FIG. 2B illustrates additional software components which may be added to the controlling computer's call manager software 142 to implement the chat feature. The chat-related controlling computer software may include a chat group module 400 and a chat group assignment database 402. In a preferred embodiment, the chat group module 400 may be one or more pieces of software that implement the chat group functionality as described below. As is well known, the one or more pieces of software of the chat group module may include a plurality of computer instructions. The chat group assignment database 402 may be part of a larger database used by the controlling computer in connection with other features of the wireless communication system, or may be its own database that may be stored in memory, in a database server, etc . . . as is well known. As shown, the chat group assignment database 402 may include, for each chat group, at least a multicast IP address 404 currently assigned to the particular chat group and a chat group membership list 406 that contains a list of the users of the system that are currently members of the particular chat group. In accordance with the invention, users of the system, via a voice command to the controlling computer, may add/remove themselves from the chat group participant list 406.

The chat group module 400 may include an address assignment module 408 and a chat group session manager 410 wherein each of these may preferably be one or more pieces of software comprising a plurality of computer instructions and data as is well known. The address assignment module, when it receives a request for a new chat session from a badge as described below, assigns a particular multicast IP address to the new chat session. The address assignment module may then store the assigned multicast address in the database 402 and may then communicate the assigned multicast IP address to the badges of the chat group participants. The chat group session manager 410 may control the address assignment module and may coordinate each chat group session such as generating and sending out the messages to the badges that are part of the particular chat group session. In more detail, the chat group session manager may set-up and terminate each chat session, establish and monitor a software-based timer as described below, and generate, send and receive unicast messages to set-up and terminate each chat session.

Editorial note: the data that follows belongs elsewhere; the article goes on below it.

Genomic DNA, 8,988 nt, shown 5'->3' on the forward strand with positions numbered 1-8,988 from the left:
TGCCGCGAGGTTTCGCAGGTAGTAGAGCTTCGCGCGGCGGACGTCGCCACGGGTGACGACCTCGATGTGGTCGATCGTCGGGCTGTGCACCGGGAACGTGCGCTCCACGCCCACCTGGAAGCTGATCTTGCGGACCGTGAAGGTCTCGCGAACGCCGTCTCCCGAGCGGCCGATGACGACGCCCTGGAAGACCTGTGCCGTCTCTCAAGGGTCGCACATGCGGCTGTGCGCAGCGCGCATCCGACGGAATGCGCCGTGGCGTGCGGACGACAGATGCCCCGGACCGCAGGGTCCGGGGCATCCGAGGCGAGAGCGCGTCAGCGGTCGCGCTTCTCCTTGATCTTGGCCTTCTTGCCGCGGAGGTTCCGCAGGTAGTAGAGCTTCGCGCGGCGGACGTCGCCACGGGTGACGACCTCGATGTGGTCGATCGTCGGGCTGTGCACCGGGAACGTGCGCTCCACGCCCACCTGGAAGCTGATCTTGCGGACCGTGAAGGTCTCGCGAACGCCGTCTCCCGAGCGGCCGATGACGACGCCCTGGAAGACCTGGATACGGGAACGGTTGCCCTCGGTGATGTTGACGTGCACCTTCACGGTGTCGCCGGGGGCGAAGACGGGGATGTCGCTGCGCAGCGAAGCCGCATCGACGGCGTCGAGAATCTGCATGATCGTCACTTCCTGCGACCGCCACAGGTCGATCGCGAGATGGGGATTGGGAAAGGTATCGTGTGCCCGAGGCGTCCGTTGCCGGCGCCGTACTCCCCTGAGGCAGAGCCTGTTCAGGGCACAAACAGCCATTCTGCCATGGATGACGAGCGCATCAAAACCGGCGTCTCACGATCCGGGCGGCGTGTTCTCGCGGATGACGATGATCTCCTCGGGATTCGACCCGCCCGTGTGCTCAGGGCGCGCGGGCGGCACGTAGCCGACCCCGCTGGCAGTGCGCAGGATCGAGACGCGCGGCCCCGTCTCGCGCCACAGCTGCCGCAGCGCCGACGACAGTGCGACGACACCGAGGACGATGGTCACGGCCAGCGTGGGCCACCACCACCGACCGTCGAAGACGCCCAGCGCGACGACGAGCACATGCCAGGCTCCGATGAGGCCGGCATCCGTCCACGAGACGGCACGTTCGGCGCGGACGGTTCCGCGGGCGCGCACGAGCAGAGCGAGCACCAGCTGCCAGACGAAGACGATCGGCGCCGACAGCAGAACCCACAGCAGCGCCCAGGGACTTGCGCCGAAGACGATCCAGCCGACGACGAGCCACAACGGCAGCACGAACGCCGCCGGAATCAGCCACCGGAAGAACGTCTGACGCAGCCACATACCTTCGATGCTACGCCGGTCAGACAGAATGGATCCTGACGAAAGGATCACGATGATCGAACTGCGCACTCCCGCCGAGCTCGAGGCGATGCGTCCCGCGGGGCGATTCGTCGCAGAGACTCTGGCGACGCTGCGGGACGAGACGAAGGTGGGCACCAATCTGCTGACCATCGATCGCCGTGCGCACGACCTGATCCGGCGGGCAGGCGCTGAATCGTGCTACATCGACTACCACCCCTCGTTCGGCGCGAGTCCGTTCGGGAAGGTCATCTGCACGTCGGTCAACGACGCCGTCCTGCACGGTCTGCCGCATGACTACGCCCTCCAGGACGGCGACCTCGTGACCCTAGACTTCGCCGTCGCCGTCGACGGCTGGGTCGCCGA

Each access device 32 may be various different devices that are able to access the communication system. In the exemplary embodiment, each access device 32 in FIG. 1 is a wireless communications device that is capable of communicating with an concentrator 34, and therefore is also capable of communicating with the controlling computer 36 in order to implement the desired wireless communication functions. Each badge 32 serves as one of the primary communications endpoints of the system. FIG. 3A illustrates a preferred embodiment of the communications badge 32 in accordance with the invention, and FIG. 3B is a block diagram illustrating the hardware components of the badge 32 in accordance with the invention. In a preferred embodiment, each badge 32 is a portable, battery-powered, wireless device that supports hands-free, full duplex voice communications using a small microphone 85 (mounted behind microphone port 84) and a speaker 86. The badges are sufficiently small and lightweight enough that they may be clipped onto a shirt pocket of the user or may be worn on a lanyard around the neck of a user. Each badge 32 has a Digital Signal Processor (DSP) 70 which serves as a programmable controller of all other badge hardware. The DSP may include a processor and memory that stores the software resident on each badge. The DSP may, for example, generate a unicast packet when the call button is depressed, receive a unicast packet from the controlling computer to wake up the badge for a chat session and receive and decode the multicast packets associated with a chat session and generate the audible signals sent to the speaker during a chat session. The DSP 70 is interfaced to a radio 50 for communication with the communication system's concentrators. The DSP is interfaced to the microphone 85 and the speaker 86 through an audio interface 72. The DSP is also interfaced to various display indicators 66 and to various buttons 88 including a “Call Button” 87, which is generally used to initiate communications sessions. Further details on badge 32 are provided in pending U.S. patent application Ser. No. 09/947,235, which is incorporated herein by reference.